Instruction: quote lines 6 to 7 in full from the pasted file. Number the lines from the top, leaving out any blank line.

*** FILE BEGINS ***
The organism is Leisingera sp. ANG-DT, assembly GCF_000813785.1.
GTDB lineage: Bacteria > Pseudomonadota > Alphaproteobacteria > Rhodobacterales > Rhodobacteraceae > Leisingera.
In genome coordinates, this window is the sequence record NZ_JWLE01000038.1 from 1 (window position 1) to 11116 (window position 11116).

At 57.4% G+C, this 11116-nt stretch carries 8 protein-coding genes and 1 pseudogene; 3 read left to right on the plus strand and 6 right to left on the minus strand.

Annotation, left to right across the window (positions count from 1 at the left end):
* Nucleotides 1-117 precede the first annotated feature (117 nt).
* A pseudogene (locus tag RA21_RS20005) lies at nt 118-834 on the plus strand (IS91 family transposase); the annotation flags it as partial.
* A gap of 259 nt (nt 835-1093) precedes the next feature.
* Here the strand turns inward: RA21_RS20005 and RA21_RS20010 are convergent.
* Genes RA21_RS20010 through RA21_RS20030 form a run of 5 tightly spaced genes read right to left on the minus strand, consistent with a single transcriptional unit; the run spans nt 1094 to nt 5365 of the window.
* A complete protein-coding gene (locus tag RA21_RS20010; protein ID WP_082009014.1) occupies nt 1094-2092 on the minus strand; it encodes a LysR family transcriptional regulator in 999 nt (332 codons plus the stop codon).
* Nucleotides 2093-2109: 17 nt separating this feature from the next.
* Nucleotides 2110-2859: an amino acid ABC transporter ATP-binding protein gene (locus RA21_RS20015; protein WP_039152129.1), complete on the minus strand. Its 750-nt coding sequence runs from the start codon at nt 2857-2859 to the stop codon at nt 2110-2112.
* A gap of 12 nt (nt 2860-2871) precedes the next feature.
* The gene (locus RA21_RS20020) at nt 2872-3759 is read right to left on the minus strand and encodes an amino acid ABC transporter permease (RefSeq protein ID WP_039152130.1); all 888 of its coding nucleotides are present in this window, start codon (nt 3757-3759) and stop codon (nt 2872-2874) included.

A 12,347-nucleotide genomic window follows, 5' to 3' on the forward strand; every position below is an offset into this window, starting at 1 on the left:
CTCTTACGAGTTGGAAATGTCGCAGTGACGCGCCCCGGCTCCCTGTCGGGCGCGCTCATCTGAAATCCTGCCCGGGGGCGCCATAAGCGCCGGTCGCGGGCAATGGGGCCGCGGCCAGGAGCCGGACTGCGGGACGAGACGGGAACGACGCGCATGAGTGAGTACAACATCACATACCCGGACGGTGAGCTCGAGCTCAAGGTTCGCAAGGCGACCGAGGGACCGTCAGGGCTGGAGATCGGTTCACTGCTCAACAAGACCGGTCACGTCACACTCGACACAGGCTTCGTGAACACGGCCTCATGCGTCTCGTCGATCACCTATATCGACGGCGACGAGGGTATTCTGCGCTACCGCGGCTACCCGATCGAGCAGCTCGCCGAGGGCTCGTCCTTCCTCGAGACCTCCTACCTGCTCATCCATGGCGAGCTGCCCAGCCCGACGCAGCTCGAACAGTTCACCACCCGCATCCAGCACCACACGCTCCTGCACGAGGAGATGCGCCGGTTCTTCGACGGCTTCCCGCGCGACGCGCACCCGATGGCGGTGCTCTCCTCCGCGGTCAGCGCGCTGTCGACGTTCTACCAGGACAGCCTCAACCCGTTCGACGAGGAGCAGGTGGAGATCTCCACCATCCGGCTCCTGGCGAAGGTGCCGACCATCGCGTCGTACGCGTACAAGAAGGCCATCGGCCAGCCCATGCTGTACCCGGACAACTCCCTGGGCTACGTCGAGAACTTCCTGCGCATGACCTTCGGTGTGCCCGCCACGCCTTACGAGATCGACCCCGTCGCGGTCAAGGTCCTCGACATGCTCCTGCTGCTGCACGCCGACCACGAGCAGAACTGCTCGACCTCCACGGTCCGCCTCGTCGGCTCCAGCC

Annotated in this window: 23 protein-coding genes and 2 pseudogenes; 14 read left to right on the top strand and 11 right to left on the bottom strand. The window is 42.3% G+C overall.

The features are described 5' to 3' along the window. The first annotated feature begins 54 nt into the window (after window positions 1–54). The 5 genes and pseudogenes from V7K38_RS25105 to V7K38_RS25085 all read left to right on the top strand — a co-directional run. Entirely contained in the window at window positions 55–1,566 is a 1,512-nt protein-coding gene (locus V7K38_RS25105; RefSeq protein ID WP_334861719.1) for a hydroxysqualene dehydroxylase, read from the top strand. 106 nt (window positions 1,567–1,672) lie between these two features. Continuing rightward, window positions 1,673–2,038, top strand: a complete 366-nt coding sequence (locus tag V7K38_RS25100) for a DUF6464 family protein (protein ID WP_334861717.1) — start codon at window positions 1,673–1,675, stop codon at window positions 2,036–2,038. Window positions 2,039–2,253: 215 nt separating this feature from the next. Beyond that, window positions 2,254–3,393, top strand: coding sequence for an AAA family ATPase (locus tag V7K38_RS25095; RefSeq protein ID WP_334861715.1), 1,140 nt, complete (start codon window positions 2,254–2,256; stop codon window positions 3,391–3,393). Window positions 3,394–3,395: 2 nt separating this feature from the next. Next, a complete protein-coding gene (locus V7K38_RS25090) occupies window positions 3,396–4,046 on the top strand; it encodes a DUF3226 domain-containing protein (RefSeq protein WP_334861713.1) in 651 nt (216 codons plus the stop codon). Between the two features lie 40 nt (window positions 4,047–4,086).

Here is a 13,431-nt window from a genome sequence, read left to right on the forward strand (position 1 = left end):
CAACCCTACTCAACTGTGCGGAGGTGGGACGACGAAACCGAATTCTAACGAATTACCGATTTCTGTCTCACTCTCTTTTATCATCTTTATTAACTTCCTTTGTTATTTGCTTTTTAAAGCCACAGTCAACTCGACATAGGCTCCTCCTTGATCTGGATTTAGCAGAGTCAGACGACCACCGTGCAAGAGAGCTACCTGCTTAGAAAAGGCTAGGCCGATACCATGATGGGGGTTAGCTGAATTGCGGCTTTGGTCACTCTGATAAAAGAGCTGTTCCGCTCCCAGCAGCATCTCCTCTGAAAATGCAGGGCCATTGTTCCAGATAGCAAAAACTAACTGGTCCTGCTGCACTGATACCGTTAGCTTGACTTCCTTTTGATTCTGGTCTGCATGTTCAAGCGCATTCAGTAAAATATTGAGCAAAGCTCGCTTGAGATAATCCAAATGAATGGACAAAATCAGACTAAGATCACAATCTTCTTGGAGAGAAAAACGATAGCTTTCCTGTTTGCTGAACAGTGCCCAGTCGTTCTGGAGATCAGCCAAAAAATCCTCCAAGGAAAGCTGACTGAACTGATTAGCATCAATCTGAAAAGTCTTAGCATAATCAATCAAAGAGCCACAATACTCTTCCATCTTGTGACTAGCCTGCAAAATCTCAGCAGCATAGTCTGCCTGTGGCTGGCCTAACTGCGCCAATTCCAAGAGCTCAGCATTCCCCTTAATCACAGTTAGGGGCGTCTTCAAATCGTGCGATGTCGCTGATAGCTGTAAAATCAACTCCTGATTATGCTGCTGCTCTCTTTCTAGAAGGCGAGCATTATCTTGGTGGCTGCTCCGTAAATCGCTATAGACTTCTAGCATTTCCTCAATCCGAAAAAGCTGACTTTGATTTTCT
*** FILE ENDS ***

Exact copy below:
* Nucleotides 1-117 precede the first annotated feature (117 nt).
* A pseudogene (locus tag RA21_RS20005) lies at nt 118-834 on the plus strand (IS91 family transposase); the annotation flags it as partial.